Move Over Millennials, There’s a New Gen in Town
We’ve written before about our belief it’s time to let go of the notion there’s a “millennial problem” in the workforce and among customer bases. Odds are, you’ve got a lot of millennials – the oldest of which are pushing 40 – in your middle management these days. They’re the largest generational demographic in the country, and wise employers and marketers have resigned themselves to needing to cater to their wants and whims.
Especially when it comes to technology, millennials have by and large created the world we live in. Their demand for instant, always connected technology has driven many of the offerings managed service providers (MSPs) make money from today. Like it or not, they’re here in force.
If you still haven’t gotten on board with the millennial generation, we’ve got bad news for you. You’re not going to deal well with Generation Z, and they’re coming for your revenue streams. Like, now.
The oldest Gen Zers are only about 22 years old, which means they’re graduating college and moving into the workforce. If you think you’ve got time before you have to worry about Gen Z competition, how to retain Gen Z talent or how to market to the aptly nicknamed “iGeneration,” you’re fooling yourself. Let us hold up the following entrepreneurs that changed the way you do business before they were 20 as reminders:
- Mark Zuckerberg: Facebook
- Matthew Mullenweg: WordPress
- Aaron Levie: Box
- Blake Ross: Mozilla Firefox
The influence of Gen Z can be seen most clearly in changing consumer habits. These days, it’s them whippersnappers that drive many purchasing trends just by asking, “Well, why can’t I just buy this with a click?” Disturbingly, every generation now shockingly has attention spans shorter than a goldfish at about eight seconds, according to a Microsoft study, but Gen Zers are growing up in a world where that isn’t disturbing at all. It’s just normal. You’ve got to catch their attention and give them something to obsess about enough where they’ll research it and follow a hashtag for it.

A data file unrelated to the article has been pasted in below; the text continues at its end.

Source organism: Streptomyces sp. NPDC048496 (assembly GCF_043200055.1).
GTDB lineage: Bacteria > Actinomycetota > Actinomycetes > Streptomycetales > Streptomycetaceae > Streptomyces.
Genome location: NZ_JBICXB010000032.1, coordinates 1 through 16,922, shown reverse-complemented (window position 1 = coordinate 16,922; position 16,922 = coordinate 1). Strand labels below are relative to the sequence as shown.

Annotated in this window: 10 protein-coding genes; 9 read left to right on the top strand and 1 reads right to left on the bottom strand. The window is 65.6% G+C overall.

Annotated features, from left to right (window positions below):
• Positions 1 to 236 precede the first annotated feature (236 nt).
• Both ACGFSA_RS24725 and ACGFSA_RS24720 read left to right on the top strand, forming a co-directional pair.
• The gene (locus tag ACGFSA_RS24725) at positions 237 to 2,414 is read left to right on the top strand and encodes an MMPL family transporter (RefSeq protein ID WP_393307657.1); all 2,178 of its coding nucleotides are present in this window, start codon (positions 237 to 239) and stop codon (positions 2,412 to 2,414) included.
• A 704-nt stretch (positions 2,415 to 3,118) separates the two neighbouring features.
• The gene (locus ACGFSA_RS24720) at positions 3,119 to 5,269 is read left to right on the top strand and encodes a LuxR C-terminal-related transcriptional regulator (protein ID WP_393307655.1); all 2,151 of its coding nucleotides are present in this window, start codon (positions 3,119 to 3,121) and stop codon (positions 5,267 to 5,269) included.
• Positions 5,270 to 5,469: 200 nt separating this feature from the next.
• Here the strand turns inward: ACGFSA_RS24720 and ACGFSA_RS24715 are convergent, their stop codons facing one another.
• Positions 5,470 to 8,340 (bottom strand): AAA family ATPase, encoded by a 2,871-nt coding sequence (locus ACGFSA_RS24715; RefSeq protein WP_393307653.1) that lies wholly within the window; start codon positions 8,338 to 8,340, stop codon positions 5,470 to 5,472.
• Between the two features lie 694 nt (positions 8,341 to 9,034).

It won’t be long before Gen Z is both your biggest customer and your biggest competition. If you want to understand how best to market to and position yourself against them (and believe us, you want to. You really want to.), then take a look at their generation’s defining characteristics and apply them to your sales and marketing efforts. And do it fast, friends, because it’s now the the older generations following their lead when it comes to how they shop and sell.
They Pride Themselves on Individuality
From the time they were in diapers, Gen Z has been exposed to a wider range of perspectives, different ways of learning, and more lines of thinking than any generation before them, thanks to the internet. They grew up not wanting to be lost in the noise. Remember, they’re the social media generation, and cultivating a distinct personality is important to them.
You may still not be convinced that analysts, vendors and those annoying media outlets are right about needing to specialize, but you can bet your bottom dollar that Gen Z understands the appeal of niche expertise better than any of us. There are social accounts, YouTube channels, Instagram influencers, online retailers, entertainment outlets and software offerings for niches of niches of niches, and Gen Z knows how to use them to their advantage. They want customized experiences and specialized subject matter expertise, which we know doesn’t just appeal to the young. Boomer and Gen Xer-owned businesses today are looking for that targeted knowledge base, and that trend is only going up from here.
Social Savvy Meets Social Responsibility
We know that millennials are politically involved at much higher levels than Gen Xers or boomers, and they list social impact as one of the deciding factors when choosing an employer or deciding brand loyalty. They want their work to matter, the brands they buy to stand for something and their actions to reflect their ethics.
Because of how we’ve adjusted as marketers and service providers to this trend, Gen Z is growing up in a world where …